3.1.1. The Reasons of Raised Funds Investment Changes
Liu et al. (2002) think that on the one hand, the change of the investment of raised funds is that listed companies randomly put together investment projects in order to misappropriate money; on the other hand, listed companies have no strategic plan for long-term development and blindly follow the trend of raised funds. Chen & Chen (2005) shows the use of IPO raised funds by the largest shareholder of the proxy behavior. The stronger the largest shareholder proxy acts grab capacity, the lower the level of commitment IPO to raise funds, and the easier to change. Dong (2006) confirmed that the ownership structure of state-owned shares making the change of raised funds investment reflecting the interests of major shareholders. With the absolute advantage of controlling shareholders in information, the change of investment of raised funds is the embodiment of the interests of controlling shareholders. According to Wang, Gan, & Xu (2002) , the investment orientation of raised funds is not only the reason of listed companies themselves, but also the responsibility of investors, regulators and other market participants such as speculation by investors and doting of IPO companies in the market. The change is also related to the industries in which the enterprises are located (Wang, Gan, & Xu, 2002) , the market mechanism (Yang, 2003) , and the external integrity restraint mechanism (Liu & Dai, 2004) .
3.1.2. The Effect of Raised Funds Investment Changes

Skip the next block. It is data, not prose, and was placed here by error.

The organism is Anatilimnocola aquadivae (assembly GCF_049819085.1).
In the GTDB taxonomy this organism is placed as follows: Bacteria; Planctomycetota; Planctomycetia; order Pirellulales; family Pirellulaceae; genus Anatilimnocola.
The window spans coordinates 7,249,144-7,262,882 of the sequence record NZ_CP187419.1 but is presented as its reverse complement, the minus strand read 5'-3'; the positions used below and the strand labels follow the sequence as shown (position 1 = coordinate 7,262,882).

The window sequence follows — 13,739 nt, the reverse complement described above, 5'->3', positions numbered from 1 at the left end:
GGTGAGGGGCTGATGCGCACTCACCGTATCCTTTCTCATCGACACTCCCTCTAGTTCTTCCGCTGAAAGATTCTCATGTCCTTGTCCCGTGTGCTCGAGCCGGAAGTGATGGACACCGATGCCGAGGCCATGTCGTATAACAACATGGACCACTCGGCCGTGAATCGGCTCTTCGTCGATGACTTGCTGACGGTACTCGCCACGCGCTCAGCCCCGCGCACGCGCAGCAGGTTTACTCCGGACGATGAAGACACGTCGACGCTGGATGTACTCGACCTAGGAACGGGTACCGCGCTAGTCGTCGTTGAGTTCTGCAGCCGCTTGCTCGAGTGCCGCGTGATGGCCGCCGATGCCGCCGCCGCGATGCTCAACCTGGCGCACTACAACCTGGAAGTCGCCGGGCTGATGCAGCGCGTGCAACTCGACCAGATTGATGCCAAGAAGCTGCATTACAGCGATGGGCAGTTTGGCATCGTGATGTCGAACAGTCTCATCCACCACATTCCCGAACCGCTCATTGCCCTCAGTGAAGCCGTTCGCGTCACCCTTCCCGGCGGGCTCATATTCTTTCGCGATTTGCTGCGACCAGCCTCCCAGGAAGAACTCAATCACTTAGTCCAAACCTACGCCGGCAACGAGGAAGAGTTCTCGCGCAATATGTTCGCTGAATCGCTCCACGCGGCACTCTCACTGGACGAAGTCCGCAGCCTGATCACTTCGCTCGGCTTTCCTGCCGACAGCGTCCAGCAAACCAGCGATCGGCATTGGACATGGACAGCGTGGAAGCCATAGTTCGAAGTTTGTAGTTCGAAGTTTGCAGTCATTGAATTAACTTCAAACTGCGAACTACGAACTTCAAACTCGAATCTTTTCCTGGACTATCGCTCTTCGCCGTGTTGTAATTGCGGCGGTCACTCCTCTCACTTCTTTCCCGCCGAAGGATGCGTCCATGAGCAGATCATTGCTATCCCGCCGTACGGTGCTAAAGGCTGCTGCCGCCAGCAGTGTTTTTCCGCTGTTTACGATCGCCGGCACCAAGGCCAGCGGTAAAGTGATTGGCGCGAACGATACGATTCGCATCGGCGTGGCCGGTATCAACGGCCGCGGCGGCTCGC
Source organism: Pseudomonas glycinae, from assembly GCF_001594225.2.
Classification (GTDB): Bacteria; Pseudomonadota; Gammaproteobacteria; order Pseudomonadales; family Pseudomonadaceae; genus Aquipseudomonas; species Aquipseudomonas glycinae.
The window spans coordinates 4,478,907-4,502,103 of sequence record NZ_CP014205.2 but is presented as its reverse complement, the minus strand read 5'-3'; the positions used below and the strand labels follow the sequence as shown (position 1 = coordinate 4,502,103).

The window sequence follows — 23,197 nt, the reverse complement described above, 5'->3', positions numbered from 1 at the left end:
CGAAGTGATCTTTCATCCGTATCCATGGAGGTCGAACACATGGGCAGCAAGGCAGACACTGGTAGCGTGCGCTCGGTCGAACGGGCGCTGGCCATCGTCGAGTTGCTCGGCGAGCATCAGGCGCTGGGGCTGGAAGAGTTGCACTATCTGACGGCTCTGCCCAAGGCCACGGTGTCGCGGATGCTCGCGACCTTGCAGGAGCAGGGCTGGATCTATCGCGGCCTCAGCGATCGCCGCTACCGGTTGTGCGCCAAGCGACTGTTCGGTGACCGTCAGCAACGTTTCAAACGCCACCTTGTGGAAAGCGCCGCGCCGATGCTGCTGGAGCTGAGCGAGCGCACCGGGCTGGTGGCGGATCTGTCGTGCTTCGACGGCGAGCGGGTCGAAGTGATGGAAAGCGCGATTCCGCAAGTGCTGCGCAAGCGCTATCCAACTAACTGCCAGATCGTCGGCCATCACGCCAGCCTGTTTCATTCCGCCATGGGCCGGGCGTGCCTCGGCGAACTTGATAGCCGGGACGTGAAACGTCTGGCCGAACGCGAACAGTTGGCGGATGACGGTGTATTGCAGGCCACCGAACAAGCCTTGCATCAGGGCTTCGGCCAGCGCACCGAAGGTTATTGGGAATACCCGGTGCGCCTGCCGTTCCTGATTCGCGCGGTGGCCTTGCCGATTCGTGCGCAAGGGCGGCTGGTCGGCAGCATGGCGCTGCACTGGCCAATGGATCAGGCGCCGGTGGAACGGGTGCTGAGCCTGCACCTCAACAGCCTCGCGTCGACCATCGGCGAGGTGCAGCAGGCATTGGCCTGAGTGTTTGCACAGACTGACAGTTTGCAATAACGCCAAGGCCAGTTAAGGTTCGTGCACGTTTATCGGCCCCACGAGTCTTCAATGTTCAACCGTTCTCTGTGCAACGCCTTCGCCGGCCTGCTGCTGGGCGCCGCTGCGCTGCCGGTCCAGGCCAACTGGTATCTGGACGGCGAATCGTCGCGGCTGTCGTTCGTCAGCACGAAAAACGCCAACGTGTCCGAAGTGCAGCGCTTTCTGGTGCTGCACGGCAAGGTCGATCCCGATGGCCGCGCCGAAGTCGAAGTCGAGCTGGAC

There are three aspects to the effect analysis after the change of raised funds. The first is that it will have a positive effect. According to the research conducted by Huang & Tang (2012) , in the political affiliates, the performance of the enterprises after the change of investment proceeds is better. In some aspects, the investment change related to the political affiliation is a benign one. The second is that the change has no big impact. Xu (2004) said that the project which the raised funds invested in cannot promote the growth of the business. The findings of Duan (2003) show that the announcement of the change of fund raising by listed companies does not have the information content, and the use of proceeds has not yet become an important basis for investors to make investment decisions. Therefore, there is no reference value for the investment change of the raised funds to the influence of the enterprise. However, the mainstream thinking still holds the view that changing direction will have a negative impact. Chen & Hu (2010) took the listed companies listed on the A-share mainboard market of China from 1996 to 2006 as a sample. The research shows that the long-term operating performance of listed companies decreases significantly with the increase of the proportion of IPO financing investment. Yang & Xue (2009) found that there was an interaction mechanism between the changes in the IPO investment and the post-IPO operating performance. Although the change was generally a change in good faith, investors were negative about the changes in the IPO investment. Liu & Dai (2004) found that the listed companies generally changed their investment projects for raised funds. In the short run, those changes have obvious effects on the performance of listed companies.